A different view of female luer component 14 is presented at FIG. 6. FIGS. 2-5 illustrate the operation of the luer lock embodying the present invention as clockwise torque is applied to rotatable collar 32 to attach a female luer component 14 to male luer component 12. Initially, knob 34 is located at the 10 o'clock position, abutting land 36 as shown in FIG. 2. As collar 32 is turned in a clockwise direction, it approaches the 11 o'clock position shown in FIG. 3, where its clockwise progress is impeded by knob 38. The sum of the inward radial dimension of ridge 34 and the outward radial dimension of knob 38 is only slightly greater than the distance between the outer surface of cylinder 24 and the inner surface of collar 32. As collar 32 is turned clockwise, it urges knob 38 and cylinder 24 in a clockwise rotation. This rotation tightens female external threads 26 onto internal threads 22 of male collar 20, drawing the male tip and the female receptacle together.
As the male and female luer components are drawn together, the resistance to further tightening increases. At a pre-determined torque value, corresponding to the proper seating of the connector, the resistance offered is greater than the relative resistance presented between ridge 34 and knob 38. Further tightening of the connector applies greater torque to collar 32. This additional torque overcomes the resistance between ridge 34 and knob 38 so that ridge 34 slips over and past knob 38 to the 1 o'clock position shown in FIG. 4. The effort required to turn collar 32 lessens appreciably after that point, and collar 32 is freely rotatable through the remainder of its travel to the 2 o'clock position abutting land 36 as shown in FIG. 5.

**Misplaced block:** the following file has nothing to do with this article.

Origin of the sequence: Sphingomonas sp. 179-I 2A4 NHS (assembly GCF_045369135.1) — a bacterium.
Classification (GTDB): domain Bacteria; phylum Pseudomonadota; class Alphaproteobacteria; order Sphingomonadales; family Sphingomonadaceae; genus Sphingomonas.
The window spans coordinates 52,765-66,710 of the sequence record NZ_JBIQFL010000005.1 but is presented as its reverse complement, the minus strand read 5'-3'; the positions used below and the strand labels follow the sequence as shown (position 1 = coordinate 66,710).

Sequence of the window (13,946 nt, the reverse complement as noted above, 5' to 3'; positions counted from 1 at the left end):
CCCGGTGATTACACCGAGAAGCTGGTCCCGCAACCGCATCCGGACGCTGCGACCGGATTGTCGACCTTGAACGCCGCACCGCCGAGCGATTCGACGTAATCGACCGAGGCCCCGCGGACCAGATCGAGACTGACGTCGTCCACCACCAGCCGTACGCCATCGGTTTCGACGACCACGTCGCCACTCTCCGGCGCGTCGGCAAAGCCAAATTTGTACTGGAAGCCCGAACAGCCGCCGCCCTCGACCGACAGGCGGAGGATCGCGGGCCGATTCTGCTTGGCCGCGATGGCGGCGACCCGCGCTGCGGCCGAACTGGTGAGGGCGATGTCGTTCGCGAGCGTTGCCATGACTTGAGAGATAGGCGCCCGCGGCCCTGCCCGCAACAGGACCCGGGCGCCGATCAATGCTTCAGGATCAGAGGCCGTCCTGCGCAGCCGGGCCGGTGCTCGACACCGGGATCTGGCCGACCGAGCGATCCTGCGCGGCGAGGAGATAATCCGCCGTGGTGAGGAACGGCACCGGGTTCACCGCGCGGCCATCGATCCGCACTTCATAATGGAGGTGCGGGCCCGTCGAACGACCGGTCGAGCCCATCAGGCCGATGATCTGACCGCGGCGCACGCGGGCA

While the elements 34, 38 and 36 of female luer component 14 have been shown and described herein as a ridge, a knob and a land, respectively, it should be readily understood that the same operations can be accomplished by different configurations of these protuberances. For example, elements 34 and 38 could be configured as aligned knobs or bumps, and land 36 could be configured as oppositely radially extending ridges, to axially retain collar 32 and to act as abutments to limit the rotational range of collar 32.
In the operation of the luer connector as described above, when ridge 34 slips past knob 38, the user is presented with a distinct tactile sensation of overcoming this detent. This overcoming of resistance also emits a "click" as the resistance is overcome. In this manner, the achievement of appropriate torque to tighten the luer connector provides a tactile and audible indication of predetermined torque, and therefore, proper connection.